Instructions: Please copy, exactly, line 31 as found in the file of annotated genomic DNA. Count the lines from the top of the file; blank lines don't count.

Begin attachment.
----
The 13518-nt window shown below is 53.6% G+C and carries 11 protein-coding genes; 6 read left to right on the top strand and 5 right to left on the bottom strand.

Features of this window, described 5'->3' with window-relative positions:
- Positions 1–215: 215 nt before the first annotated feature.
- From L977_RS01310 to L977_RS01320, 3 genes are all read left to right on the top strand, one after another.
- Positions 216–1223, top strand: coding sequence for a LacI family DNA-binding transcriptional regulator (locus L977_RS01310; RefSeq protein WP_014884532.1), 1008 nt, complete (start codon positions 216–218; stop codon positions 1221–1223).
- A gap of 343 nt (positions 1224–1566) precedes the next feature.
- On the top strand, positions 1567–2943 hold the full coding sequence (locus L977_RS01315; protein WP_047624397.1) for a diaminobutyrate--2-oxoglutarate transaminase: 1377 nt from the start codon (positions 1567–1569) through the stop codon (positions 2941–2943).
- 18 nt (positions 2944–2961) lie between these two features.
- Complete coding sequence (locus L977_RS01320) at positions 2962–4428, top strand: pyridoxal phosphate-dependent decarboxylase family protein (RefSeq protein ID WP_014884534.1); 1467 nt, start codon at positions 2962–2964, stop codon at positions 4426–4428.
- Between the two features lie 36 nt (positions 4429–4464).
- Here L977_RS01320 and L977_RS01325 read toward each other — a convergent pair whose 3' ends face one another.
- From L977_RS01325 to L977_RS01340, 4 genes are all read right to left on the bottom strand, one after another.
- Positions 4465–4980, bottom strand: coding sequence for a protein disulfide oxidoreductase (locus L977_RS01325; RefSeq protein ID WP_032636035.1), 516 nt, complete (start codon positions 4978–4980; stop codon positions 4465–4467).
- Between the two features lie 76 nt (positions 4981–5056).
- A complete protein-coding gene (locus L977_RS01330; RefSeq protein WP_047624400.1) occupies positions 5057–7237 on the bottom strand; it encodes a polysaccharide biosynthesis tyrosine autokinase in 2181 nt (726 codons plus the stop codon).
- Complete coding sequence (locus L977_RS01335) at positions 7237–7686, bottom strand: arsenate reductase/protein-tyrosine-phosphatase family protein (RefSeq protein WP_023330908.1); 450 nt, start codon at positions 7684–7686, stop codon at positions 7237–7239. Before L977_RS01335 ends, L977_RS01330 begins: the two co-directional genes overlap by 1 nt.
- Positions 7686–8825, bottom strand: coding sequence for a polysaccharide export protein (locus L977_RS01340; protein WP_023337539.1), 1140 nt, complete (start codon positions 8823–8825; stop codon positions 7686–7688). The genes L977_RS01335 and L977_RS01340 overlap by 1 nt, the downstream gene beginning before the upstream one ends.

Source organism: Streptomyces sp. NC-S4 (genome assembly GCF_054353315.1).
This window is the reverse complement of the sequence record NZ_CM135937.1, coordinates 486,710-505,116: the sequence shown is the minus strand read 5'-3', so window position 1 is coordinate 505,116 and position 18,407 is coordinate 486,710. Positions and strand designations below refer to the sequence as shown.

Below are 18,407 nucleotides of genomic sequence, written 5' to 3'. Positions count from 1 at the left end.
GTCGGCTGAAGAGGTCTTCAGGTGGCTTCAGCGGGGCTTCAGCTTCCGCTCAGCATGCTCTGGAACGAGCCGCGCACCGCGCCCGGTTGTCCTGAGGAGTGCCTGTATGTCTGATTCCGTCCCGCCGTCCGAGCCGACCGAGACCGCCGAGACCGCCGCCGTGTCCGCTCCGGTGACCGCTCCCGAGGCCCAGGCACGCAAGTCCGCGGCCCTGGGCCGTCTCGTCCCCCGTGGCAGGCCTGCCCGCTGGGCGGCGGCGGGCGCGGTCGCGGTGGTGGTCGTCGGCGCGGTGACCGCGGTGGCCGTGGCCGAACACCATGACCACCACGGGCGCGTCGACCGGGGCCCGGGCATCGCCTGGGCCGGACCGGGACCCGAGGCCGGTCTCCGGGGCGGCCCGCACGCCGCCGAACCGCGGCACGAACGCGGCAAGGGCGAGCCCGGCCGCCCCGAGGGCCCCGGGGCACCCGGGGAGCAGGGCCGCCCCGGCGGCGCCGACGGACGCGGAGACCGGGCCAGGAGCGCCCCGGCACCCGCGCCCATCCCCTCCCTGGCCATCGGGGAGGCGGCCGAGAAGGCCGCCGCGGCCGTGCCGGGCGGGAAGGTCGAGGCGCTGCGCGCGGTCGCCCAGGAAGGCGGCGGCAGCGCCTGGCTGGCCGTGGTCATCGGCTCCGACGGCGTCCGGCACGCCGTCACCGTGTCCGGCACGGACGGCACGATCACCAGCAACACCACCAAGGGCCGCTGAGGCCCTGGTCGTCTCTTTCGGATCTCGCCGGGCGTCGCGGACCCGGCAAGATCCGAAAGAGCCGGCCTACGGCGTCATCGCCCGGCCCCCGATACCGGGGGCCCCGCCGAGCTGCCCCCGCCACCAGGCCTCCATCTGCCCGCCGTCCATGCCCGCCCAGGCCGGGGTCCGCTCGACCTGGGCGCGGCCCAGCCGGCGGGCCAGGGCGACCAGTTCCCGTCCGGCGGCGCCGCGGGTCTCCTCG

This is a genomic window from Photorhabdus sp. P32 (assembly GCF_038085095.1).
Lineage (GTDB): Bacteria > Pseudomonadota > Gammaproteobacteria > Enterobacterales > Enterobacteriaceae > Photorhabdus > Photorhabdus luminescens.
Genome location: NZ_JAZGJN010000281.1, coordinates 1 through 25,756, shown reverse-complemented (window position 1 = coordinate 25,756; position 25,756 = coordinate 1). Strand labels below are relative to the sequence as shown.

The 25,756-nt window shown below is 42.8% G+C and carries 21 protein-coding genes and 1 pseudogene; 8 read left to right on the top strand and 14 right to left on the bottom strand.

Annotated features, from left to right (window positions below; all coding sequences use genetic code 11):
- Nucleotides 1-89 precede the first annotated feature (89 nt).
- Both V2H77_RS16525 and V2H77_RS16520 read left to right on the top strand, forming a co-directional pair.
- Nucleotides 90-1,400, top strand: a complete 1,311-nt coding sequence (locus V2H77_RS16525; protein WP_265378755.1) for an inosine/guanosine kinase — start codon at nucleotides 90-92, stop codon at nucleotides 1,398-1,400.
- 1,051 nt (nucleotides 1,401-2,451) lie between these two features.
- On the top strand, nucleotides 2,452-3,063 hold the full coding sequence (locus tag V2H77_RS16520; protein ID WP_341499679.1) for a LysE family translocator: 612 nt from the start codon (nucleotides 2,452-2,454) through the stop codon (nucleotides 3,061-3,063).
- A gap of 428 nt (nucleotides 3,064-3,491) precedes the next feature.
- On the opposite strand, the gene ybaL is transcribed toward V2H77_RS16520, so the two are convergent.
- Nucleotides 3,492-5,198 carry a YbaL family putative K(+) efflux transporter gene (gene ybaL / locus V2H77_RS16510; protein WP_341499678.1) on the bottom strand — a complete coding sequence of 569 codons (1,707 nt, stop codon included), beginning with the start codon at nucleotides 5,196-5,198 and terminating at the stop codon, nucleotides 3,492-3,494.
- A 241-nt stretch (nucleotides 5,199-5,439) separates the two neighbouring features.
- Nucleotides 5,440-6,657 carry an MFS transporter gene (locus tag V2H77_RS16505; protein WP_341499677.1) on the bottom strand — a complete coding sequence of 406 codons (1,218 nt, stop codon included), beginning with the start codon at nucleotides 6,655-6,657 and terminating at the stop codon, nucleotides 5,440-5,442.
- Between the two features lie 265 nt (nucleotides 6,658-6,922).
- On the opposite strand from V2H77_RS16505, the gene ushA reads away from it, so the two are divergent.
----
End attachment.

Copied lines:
- On the top strand, nucleotides 2,452-3,063 hold the full coding sequence (locus tag V2H77_RS16520; protein ID WP_341499679.1) for a LysE family translocator: 612 nt from the start codon (nucleotides 2,452-2,454) through the stop codon (nucleotides 3,061-3,063).